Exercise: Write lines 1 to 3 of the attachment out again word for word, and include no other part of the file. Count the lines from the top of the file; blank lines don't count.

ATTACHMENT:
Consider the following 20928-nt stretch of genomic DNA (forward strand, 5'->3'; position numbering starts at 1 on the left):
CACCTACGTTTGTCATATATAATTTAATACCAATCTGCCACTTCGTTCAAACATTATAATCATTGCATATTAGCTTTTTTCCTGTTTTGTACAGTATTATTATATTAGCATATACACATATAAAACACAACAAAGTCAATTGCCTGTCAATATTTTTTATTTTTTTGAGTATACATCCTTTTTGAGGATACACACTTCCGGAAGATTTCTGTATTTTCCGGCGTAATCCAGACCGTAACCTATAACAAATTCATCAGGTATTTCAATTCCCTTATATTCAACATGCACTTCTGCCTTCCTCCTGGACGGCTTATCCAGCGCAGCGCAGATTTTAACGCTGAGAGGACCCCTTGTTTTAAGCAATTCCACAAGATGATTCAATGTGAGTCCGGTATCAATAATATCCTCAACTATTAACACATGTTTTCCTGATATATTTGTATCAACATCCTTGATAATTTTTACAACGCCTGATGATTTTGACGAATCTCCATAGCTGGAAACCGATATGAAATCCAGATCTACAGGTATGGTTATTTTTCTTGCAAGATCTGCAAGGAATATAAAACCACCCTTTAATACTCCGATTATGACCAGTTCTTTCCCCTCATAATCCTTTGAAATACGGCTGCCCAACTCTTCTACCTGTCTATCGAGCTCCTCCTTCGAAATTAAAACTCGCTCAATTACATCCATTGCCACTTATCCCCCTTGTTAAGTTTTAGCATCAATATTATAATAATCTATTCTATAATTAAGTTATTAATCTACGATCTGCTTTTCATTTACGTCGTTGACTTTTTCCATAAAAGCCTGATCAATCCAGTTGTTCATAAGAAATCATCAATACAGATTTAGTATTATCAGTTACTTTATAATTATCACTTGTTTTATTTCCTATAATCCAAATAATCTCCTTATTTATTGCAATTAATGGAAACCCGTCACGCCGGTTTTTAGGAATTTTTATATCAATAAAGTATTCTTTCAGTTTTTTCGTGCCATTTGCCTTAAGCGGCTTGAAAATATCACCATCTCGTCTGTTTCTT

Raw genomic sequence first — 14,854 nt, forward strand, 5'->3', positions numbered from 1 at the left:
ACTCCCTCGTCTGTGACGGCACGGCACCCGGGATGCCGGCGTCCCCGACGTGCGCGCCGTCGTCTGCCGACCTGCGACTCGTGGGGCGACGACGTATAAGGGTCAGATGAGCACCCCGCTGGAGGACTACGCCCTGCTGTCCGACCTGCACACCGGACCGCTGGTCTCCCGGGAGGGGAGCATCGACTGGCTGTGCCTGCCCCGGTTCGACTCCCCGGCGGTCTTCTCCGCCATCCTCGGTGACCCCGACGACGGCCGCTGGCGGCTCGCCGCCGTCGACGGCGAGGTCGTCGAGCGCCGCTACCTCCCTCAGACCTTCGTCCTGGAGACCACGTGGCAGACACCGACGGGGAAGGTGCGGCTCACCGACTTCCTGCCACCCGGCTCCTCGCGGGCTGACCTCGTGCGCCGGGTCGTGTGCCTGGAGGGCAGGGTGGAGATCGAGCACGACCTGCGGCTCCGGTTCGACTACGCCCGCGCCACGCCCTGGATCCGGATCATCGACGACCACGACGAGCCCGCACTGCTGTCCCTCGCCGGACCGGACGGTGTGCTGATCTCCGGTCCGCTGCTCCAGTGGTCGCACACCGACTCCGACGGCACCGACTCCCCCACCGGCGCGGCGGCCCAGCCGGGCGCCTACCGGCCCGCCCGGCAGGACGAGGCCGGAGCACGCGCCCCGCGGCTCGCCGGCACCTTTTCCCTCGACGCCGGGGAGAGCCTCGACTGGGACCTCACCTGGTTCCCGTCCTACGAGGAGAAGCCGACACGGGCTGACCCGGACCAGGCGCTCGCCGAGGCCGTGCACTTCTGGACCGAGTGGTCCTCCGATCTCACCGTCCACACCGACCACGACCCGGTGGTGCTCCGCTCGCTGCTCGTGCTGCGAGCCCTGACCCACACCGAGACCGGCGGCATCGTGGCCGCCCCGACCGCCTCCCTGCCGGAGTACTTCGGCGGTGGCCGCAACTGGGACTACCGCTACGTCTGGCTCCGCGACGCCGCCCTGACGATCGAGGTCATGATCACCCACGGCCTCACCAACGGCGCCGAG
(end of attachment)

Consider the following 20928-nt stretch of genomic DNA (forward strand, 5'->3'; position numbering starts at 1 on the left):
CACCTACGTTTGTCATATATAATTTAATACCAATCTGCCACTTCGTTCAAACATTATAATCATTGCATATTAGCTTTTTTCCTGTTTTGTACAGTATTATTATATTAGCATATACACATATAAAACACAACAAAGTCAATTGCCTGTCAATATTTTTTATTTTTTTGAGTATACATCCTTTTTGAGGATACACACTTCCGGAAGATTTCTGTATTTTCCGGCGTAATCCAGACCGTAACCTATAACAAATTCATCAGGTATTTCAATTCCCTTATATTCAACATGCACTTCTGCCTTCCTCCTGGACGGCTTATCCAGCGCAGCGCAGATTTTAACGCTGAGAGGACCCCTTGTTTTAAGCAATTCCACAAGATGATTCAATGTGAGTCCGGTATCAATAATATCCTCAACTATTAACACATGTTTTCCTGATATATTTGTATCAACATCCTTGATAATTTTTACAACGCCTGATGATTTTGACGAATCTCCATAGCTGGAAACCGATATGAAATCCAGATCTACAGGTATGGTTATTTTTCTTGCAAGATCTGCAAGGAATATAAAACCACCCTTTAATACTCCGATTATGACCAGTTCTTTCCCCTCATAATCCTTTGAAATACGGCTGCCCAACTCTTCTACCTGTCTATCGAGCTCCTCCTTCGAAATTAAAACTCGCTCAATTACATCCATTGCCACTTATCCCCCTTGTTAAGTTTTAGCATCAATATTATAATAATCTATTCTATAATTAAGTTATTAATCTACGATCTGCTTTTCATTTACGTCGTTGACTTTTTCCATAAAAGCCTGATCAATCCAGTTGTTCATAAGAAATCATCAATACAGATTTAGTATTATCAGTTACTTTATAATTATCACTTGTTTTATTTCCTATAATCCAAATAATCTCCTTATTTATTGCAATTAATGGAAACCCGTCACGCCGGTTTTTAGGAATTTTTATATCAATAAAGTATTCTTTCAGTTTTTTCGTGCCATTTGCCTTAAGCGGCTTGAAAATATCACCATCTCGTCTGTTTCTT

Raw genomic sequence first — 14,854 nt, forward strand, 5'->3', positions numbered from 1 at the left: